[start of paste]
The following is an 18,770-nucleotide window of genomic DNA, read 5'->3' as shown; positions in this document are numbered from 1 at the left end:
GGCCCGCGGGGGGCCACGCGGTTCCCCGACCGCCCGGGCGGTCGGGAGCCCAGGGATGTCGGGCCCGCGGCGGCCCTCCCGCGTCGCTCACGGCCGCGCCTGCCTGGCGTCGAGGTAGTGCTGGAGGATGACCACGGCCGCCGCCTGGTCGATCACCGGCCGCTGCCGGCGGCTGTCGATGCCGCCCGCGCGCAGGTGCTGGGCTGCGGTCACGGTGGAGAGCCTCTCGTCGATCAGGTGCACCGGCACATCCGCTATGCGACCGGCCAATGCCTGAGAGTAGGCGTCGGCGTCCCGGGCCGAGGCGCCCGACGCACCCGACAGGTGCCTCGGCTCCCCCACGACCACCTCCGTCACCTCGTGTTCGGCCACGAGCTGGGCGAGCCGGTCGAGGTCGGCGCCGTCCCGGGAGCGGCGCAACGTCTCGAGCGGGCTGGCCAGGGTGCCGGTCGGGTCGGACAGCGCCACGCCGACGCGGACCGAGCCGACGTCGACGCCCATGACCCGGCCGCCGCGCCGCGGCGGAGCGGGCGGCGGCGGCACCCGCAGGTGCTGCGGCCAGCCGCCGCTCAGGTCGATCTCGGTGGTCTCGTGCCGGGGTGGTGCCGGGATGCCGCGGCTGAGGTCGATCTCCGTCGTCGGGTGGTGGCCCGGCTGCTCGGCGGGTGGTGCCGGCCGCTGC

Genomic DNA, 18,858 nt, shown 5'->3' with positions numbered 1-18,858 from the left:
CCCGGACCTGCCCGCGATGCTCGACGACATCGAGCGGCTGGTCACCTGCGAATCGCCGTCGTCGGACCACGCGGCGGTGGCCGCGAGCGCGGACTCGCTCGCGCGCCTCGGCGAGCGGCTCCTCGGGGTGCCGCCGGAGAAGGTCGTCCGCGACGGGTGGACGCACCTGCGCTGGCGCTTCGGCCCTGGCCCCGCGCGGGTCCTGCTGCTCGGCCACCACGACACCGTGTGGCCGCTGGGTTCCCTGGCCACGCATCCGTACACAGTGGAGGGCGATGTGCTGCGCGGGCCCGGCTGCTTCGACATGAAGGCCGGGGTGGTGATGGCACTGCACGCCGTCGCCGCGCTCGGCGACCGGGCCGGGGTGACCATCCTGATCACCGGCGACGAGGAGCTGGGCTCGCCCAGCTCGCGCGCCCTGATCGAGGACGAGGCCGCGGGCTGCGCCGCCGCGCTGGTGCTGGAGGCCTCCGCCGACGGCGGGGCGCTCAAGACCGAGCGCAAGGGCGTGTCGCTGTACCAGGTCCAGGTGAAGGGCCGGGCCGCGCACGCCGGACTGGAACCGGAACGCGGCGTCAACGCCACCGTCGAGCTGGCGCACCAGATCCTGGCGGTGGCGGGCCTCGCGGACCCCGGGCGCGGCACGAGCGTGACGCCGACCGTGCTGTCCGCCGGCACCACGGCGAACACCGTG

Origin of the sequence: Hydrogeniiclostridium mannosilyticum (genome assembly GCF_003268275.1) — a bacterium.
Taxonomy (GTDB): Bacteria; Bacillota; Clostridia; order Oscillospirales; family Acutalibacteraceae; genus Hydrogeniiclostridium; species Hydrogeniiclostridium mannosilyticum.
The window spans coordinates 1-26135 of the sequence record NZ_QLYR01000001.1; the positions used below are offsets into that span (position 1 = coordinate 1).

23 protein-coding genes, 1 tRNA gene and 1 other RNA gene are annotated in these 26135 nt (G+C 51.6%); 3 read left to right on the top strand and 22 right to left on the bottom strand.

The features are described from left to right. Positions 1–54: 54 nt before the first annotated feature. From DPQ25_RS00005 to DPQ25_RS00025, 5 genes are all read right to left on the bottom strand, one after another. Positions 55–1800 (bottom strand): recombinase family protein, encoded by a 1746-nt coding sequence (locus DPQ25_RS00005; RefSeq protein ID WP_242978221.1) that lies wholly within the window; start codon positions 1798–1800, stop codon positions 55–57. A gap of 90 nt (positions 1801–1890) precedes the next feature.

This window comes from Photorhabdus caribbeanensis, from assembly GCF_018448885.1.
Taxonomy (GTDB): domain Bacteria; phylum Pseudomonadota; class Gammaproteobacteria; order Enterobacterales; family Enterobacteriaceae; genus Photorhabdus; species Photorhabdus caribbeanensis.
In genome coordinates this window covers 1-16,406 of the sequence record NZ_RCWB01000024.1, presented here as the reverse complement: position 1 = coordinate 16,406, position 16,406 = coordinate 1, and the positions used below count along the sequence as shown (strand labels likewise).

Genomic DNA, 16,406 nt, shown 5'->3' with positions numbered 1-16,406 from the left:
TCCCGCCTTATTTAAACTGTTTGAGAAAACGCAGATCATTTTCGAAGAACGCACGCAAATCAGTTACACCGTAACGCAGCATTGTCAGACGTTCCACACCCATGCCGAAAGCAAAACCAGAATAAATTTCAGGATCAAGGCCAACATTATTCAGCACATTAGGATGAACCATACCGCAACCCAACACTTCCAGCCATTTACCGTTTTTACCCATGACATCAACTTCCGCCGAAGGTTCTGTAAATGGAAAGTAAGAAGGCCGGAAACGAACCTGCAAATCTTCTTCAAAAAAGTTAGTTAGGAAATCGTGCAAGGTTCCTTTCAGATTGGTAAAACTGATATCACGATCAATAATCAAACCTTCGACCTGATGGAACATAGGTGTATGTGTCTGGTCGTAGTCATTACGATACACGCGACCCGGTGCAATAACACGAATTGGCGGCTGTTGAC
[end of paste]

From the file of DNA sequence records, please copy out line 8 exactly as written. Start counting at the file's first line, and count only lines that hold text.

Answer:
23 protein-coding genes, 1 tRNA gene and 1 other RNA gene are annotated in these 26135 nt (G+C 51.6%); 3 read left to right on the top strand and 22 right to left on the bottom strand.